The European Union's High Representative for Foreign Affairs Josep Borrell said Tuesday that Israel's annexation plans will be "the most important item on the agenda" of the upcoming meeting of the EU Foreign Affairs Council on Friday.
When asked about sanctions, Borell said he will consider the different positions that may arise within the union. "We are by the time being far away from discussing about sanctioning – but it’s important to know which is the position of the member states,” said Borell at a press conference in Brussels.
“Everything in [EU] foreign policy requires unanimity, especially sanctions, and we are by the time being far away from discussing about sanctioning,” said Borell stressing that the matter is “a very divisive issue inside the [Foreign Affairs] Council and different member states have different positions, we noticed it when we discussed [annexations] months ago."
Borel added that he intends to talk to the new Israeli Foreign Minister, expected to be MK Gabi Ashkenazi of Kahol Lavan, once appointed, and will congratulate the new Israeli government once sworn in.
Palestinian Prime Minister Dr. Muhammad Shtayyeh said Tuesday in a tweet that he discussed with Borell the "urgency of a united European position to break the fait accompli that Israel seeks to impose, defend the rights of the Palestinian people, protect [international] law and European values, and to restore hope in the [international] justice system."
Haaretz reported earlier on Tuesday that Foreign ministers of countries in the EU on Friday will debate possible responses to moves by Israel to annex land in the West Bank, should this clause in the Likud-Kahol Lavan coalition agreement be implemented.
Borrell is inclined to wait and see how the new Israeli government will act, several member countries have been exerting pressure to approve sanctions in advance as an act of deterrence. These could include denying Israel membership in trade agreements, special grants or cooperative ventures in various fields.
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Sources familiar with the discussions told Haaretz that there is increasing support among EU states for sanctions intended to deter Israel from annexing any territory. France, Spain, Ireland, Sweden, Belgium and Luxembourg are all said to be calling for a tough line on the issue.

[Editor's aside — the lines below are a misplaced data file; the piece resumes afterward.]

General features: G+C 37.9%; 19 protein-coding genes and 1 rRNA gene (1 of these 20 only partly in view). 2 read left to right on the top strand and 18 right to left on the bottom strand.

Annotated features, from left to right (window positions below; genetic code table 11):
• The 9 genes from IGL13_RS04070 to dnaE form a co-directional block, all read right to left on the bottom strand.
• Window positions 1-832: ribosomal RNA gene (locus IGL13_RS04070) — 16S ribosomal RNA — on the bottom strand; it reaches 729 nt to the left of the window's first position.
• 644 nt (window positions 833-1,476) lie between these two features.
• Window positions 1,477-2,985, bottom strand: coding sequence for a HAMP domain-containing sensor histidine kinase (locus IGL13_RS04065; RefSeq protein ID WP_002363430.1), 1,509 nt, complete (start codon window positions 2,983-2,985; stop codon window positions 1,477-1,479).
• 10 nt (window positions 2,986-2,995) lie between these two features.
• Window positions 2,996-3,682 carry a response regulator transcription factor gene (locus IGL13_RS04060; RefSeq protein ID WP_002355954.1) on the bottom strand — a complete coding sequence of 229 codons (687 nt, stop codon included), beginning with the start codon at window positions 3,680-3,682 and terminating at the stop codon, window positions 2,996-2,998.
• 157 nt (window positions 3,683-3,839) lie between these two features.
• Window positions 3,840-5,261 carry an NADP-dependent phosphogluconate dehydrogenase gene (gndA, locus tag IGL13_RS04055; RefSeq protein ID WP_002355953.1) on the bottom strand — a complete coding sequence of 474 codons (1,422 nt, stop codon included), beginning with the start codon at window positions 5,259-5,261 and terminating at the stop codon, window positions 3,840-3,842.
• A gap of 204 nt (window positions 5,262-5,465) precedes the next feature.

The sources added that some steps, like trade agreements, don’t require the unanimous agreement of all the member states; as a result, Israel won’t be able to count on the veto of friendly EU countries like Hungary or the Czech Republic. Moreover, member states can decide on their own independent protest moves against Israel.
“No one wants to reach a stage were EU-Israel ties are damaged for the long term, but they will be in the event of a unilateral annexation. If only because of the precedent it would set anywhere else,” a source said.
As a result, in Brussels they are trying a “carrot and stick” approach; on the one hand, the option of turning over a new leaf between the new EU leadership and the new Israeli government, with an open dialogue between the two sides, while on the other hand, clear messages about the expected severe damage to be done to future relations in the event of a unilateral annexation.
Last week U.S. Ambassador to Israel David Friedman said that a decision on annexation is up to Israel, and that his country was prepared to recognize such a step “within weeks.” He said that move would be dependent on Israel’s agreement to negotiate with the Palestinians on establishing their state, based on the Trump plan, which includes a freeze on Israeli construction in those parts of the West Bank’s Area C not slated for annexation.
On Wednesday, U.S. Secretary of State Mike Pompeo will visit Israel. A statement in advance of the visit said the focus of the visit is Iran, but the issue of annexation is also expected to come up.